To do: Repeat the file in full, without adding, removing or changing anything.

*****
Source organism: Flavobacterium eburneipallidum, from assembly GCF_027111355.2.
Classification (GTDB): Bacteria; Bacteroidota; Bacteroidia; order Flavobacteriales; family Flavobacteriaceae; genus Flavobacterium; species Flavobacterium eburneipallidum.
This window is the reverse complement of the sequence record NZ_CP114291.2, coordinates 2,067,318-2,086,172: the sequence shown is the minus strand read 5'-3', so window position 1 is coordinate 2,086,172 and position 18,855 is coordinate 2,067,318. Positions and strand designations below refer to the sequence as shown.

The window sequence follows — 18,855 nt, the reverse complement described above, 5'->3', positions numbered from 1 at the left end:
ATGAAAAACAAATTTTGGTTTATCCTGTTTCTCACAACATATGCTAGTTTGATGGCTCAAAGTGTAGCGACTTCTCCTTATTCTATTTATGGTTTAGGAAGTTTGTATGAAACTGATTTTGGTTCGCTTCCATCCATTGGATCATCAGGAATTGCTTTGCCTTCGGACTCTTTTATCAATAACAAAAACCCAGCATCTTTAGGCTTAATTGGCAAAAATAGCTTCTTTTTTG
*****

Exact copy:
Source organism: Flavobacterium eburneipallidum, from assembly GCF_027111355.2.
Classification (GTDB): Bacteria; Bacteroidota; Bacteroidia; order Flavobacteriales; family Flavobacteriaceae; genus Flavobacterium; species Flavobacterium eburneipallidum.
This window is the reverse complement of the sequence record NZ_CP114291.2, coordinates 2,067,318-2,086,172: the sequence shown is the minus strand read 5'-3', so window position 1 is coordinate 2,086,172 and position 18,855 is coordinate 2,067,318. Positions and strand designations below refer to the sequence as shown.

The window sequence follows — 18,855 nt, the reverse complement described above, 5'->3', positions numbered from 1 at the left end:
ATGAAAAACAAATTTTGGTTTATCCTGTTTCTCACAACATATGCTAGTTTGATGGCTCAAAGTGTAGCGACTTCTCCTTATTCTATTTATGGTTTAGGAAGTTTGTATGAAACTGATTTTGGTTCGCTTCCATCCATTGGATCATCAGGAATTGCTTTGCCTTCGGACTCTTTTATCAATAACAAAAACCCAGCATCTTTAGGCTTAATTGGCAAAAATAGCTTCTTTTTTG